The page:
May 2006
Volume 47, Issue 13
ARVO Annual Meeting Abstract  |   May 2006
Association of Fruits and Vegetable Consumption and Glaucoma Among Older Women
Author Affiliations & Notes
  • F. Yu
    University of California, Los Angeles, CA
  • A.L. Coleman
    University of California, Los Angeles, CA
  • K.L. Stone
    California Pacific Medical Center Research Institute, San Francisco, CA
  • K.L. Pedula
    Kaiser Permanente Center for Health Research, Portland, OR
  • K.E. Ensrud
    Medicine, Minneapolis VA Medical Center, Minneapolis, MN
  • J. Cauley
    Public Health, University of Pittsburgh, Pittsburgh, PA
  • M.C. Hochberg
    Rheumatology, University of Maryland, Baltimore, CA
  • C.M. Mangione
    University of California, Los Angeles, CA
  • Study of Osteoporotic Fractures Research Group
    University of California, Los Angeles, CA
  • Footnotes
    Commercial Relationships  F. Yu, None; A.L. Coleman, None; K.L. Stone, None; K.L. Pedula, None; K.E. Ensrud, None; J. Cauley, None; M.C. Hochberg, None; C.M. Mangione, None.
  • Footnotes
    Support  NIH Grant EY013626–03, AG05407, AR35582, AG05394, AR35584, AR35583; Research to Prevent Blindness
Investigative Ophthalmology & Visual Science May 2006, Vol.47, 3449. doi:
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      F. Yu, A.L. Coleman, K.L. Stone, K.L. Pedula, K.E. Ensrud, J. Cauley, M.C. Hochberg, C.M. Mangione, Study of Osteoporotic Fractures Research Group; Association of Fruits and Vegetable Consumption and Glaucoma Among Older Women . Invest. Ophthalmol. Vis. Sci. 2006;47(13):3449.

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      © ARVO (1962-2015); The Authors (2016-present)

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Purpose: : Epidemiologic evidence of the association between antioxidant intake and glaucoma is limited and results are inconclusive. In a cross–sectional study, relationship between consumption of fruits/vegetable and glaucoma is explored in older ambulatory women who participated in the Study of Osteoporotic Fractures (SOF) based on review of prior reports.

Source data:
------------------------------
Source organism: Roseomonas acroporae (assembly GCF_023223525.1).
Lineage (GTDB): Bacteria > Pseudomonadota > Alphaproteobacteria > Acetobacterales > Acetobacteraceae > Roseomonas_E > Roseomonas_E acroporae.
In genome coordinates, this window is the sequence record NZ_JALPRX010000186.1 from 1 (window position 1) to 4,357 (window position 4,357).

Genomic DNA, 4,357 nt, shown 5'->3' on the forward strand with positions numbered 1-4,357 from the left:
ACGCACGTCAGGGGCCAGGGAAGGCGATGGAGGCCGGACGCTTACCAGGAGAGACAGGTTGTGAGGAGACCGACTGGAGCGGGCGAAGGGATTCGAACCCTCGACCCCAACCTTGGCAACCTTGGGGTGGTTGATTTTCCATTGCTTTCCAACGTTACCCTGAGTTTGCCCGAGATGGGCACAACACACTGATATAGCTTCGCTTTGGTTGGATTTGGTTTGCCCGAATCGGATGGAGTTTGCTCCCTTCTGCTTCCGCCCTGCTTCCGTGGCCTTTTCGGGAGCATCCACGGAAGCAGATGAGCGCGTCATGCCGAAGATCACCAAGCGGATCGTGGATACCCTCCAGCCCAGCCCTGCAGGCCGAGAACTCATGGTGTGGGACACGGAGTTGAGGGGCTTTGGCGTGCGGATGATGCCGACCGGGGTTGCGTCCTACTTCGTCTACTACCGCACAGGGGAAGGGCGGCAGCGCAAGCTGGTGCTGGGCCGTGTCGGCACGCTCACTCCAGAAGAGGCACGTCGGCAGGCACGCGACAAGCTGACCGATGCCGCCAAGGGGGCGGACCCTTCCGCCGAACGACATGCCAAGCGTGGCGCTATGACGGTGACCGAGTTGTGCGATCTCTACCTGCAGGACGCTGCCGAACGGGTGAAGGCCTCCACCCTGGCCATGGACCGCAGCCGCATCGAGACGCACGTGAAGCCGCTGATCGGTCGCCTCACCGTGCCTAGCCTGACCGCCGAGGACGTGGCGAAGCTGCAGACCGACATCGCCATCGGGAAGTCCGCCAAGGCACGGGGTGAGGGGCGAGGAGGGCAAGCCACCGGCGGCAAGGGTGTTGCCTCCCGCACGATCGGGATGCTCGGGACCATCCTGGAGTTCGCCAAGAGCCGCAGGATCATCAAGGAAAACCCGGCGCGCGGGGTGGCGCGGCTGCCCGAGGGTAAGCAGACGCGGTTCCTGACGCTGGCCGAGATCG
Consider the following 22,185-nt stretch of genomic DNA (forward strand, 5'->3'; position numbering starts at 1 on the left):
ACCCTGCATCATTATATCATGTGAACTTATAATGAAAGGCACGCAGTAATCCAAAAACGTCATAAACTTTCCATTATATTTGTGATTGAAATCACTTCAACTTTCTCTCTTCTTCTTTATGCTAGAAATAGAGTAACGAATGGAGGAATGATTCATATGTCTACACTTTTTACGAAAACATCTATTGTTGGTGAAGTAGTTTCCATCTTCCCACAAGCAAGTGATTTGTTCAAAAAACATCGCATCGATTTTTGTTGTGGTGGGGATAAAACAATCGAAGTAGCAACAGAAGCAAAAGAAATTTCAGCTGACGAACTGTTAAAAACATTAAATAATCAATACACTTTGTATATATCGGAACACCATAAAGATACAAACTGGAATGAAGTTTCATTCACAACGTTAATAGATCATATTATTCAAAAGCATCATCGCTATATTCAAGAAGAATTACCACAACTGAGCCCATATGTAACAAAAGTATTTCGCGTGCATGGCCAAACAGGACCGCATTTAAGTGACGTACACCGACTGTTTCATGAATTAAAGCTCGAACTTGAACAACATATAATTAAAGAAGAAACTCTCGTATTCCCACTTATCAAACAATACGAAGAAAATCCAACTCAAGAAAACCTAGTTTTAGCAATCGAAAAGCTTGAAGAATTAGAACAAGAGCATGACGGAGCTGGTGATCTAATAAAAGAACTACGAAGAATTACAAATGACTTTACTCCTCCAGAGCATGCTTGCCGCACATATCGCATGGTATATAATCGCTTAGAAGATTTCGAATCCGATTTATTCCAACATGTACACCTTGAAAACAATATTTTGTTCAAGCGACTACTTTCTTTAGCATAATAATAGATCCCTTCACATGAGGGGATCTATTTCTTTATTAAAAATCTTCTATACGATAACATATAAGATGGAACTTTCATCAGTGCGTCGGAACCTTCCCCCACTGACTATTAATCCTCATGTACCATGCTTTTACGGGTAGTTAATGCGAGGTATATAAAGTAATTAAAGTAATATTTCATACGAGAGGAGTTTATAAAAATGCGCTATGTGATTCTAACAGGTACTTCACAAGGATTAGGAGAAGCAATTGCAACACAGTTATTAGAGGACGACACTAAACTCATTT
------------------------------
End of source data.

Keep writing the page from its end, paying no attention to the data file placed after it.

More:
Methods: : Optic nerve photographs from a random sample of women who attended the year 10 (visit 6) clinic visits in SOF in 1997–9 were graded. Glaucoma was independently diagnosed by two glaucoma specialists by reviewing photographs and visual fields, and was adjudicated by a third senior glaucoma specialist. Consumption of fruits/vegetable was assessed by the Block Food Frequency Questionnaires (FFQ). Relationship between selected fruits/vegetable consumption and glaucoma was evaluated using the Fisher’s exact test, and trend was examined using the Cochran–Armitage trend test. The relationship was further analyzed using logistic regression models after adjusting for potential confounders including study site, age, race, smoking status, and the presence of diabetes. The analyses were also performed for Caucasian and African American (AA) women separately.

Results: : Among 1274 subjects in the random sample, 106 (8.3%) were diagnosed with glaucoma in at least one eye. 44 (3.5%) were determined to have an unknown glaucoma status, and were excluded in the subsequent analyses. 1196 (94%) women completed the FFQ. Women who reported eating >2 carrots per week were less likely to have glaucoma (OR=0.34, p=0.003) compared to those who reported eating <1 per week, and this association was found in both Caucasians (p=0.014) and AA (p=0.044). Eating 1 or more green collards/kale per month was found to be protective for glaucoma (OR=0.28, p=0.009) compared to those ate <1 per month, especially among AA women (OR=0.13, p=0.001). There was a protective trend for glaucoma in AA women of eating more fresh oranges (trend p=0.006), more fresh peaches (trend p=0.021), and more spinach (trend p=0.013).

Conclusions: : Our findings suggest that higher intake of carrots may be associated with decreased risk for glaucoma in both older Caucasian and AA women.

Keywords: clinical (human) or epidemiologic studies: risk factor assessment • nutritional factors 

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